Thursday, October 13, 2011

Energy Talent Shortage

China is hungry. Japan is shying away from nuclear power. Australia is trying to feed both countries and a load of others with its wealth of natural resources. The choke point in this bonanza is the talent pipeline:

The demand for highly specialized skills means that an experienced offshore welding inspector can make more than $2,000 a day, about twice as much as in the Gulf of Mexico, said Dane Groeneveld, a regional director for NES Global Talent, which recruits labor for several big LNG projects in Australia.

"We can't grow quickly enough to support the demand for staff," Mr. Groeneveld said.

Some major contractors like Bechtel Corp., which is building three LNG plants on Australia's Curtis Island for different operators, have forecast a need to import electricians and welders. But Australia has tough restrictions on granting visas to foreign workers, and companies must also contend with local unions who have complained about contracts going offshore.

Emphasis added. The obvious answer is to import skilled labor. The unemployment picture in Australia is relatively good. Yet the tolerance for more immigrants is at a nadir. Unfortunately, workforce development can't keep up with the demand.

I think the geoeconomic sands have shifted enough to seriously consider the prospects of exporting US talent to places such as Australia. Labor mobility is much better here and all the shale hype will have workers lining up for training. The problem with mining jobs is the boom-bust cycle. You have to be willing to go where the jobs are.

Given the persistent jobless recovery, moving to China is increasingly an option:

"I just got tired of how the economy was going back home. I just figured things had to better somewhere else," said Francine, a former real estate agent in Las Vegas who recently moved to Xi'an, in central China, for work.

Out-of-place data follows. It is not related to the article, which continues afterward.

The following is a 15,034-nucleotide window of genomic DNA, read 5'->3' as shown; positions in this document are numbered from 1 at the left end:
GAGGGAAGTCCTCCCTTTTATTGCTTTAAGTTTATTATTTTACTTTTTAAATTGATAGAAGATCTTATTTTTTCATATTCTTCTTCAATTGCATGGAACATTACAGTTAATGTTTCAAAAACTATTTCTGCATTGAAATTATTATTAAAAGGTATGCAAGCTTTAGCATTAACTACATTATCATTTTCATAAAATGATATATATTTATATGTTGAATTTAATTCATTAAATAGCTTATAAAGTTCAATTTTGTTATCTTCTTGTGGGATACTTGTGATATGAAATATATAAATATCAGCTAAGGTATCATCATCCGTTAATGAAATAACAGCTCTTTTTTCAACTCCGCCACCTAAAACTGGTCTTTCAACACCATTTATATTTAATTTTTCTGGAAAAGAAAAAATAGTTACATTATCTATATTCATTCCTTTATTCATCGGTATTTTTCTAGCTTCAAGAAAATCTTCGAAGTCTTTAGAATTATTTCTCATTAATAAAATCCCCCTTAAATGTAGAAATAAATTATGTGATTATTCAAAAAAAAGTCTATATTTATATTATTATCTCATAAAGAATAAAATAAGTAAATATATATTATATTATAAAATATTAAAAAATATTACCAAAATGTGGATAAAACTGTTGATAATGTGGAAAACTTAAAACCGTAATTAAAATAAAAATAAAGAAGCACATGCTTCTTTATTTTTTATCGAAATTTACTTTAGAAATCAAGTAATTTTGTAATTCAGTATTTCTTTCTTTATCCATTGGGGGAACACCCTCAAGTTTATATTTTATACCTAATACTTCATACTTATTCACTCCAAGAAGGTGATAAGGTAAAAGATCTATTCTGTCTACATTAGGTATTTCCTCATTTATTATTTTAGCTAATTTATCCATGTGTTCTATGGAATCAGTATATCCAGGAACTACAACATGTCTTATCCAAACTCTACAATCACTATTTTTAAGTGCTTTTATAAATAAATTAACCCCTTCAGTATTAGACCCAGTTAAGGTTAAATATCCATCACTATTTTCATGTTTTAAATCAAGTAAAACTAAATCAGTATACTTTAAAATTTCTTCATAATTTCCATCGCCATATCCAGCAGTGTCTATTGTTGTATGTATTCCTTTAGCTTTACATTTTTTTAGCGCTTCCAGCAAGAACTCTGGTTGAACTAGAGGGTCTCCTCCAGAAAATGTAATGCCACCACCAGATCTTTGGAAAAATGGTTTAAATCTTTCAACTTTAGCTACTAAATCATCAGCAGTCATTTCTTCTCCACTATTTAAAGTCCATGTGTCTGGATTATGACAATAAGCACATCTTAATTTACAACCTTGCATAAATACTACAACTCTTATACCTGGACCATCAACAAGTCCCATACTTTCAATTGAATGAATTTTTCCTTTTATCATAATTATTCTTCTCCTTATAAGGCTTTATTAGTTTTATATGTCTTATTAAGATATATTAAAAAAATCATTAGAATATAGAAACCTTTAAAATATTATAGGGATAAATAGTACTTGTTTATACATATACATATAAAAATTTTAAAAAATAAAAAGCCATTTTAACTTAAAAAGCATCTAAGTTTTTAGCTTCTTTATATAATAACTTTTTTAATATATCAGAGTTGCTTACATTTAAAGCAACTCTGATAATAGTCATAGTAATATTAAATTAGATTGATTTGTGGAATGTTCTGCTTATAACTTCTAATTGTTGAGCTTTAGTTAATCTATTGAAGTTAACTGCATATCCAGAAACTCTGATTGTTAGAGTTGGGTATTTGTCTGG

She has two jobs, but says her standard of living is a little bit better than when she left Nevada. "It's kind of ironic -- the middle class in China is growing while the middle class in America is shrinking."

Francine, who spoke with on condition of anonymity, had never been to China before making the decision to move there with her husband, and she doesn’t speak Chinese. But she's found enough locals who speak her language, and "when I meet someone who doesn't speak English, I play charades with them." The couple moved into a small one-bedroom apartment where he works in the import/export business, and she works constantly as a freelance magazine writer and at a learning center. She said she was surprised by the difference she felt immediately in the way her new neighbors treated her. ...

... “After the market crashed, the only jobs that were available were temp jobs, or jobs with very high turnover. Either way, I knew that I could not get by like that or even dare to save money,” Francine said. “So, after a grueling two month debate with myself, I finally decided to sell what little I had left of my belongings and put the rest in a small storage unit…and armed with $300, I flew to China.”

That's a daring migration tale, one you usually see for people moving to the United States. From the standpoint of geographic arbitrage, the risk makes a lot of sense. You don't need to live in an expensive global city to make money in a Creative Class enterprise.

Talent crams into New York City not because of same great return on personal or career development. People take a swing at the Big Apple because of the Frank Sinatra song. Make it in the world's #1 place. That's the draw.

The Great Reset has damaged the luster of that mythology. Today's biggest risk takers are leaving the States and rolling the dice in China or some other emerging economic power. By comparison, New York is a conservative play that will cost you dearly. The future of the Creative Class is elsewhere, in China. If you can't bring yourself to take on such a big risk, I recommend New Brunswick.

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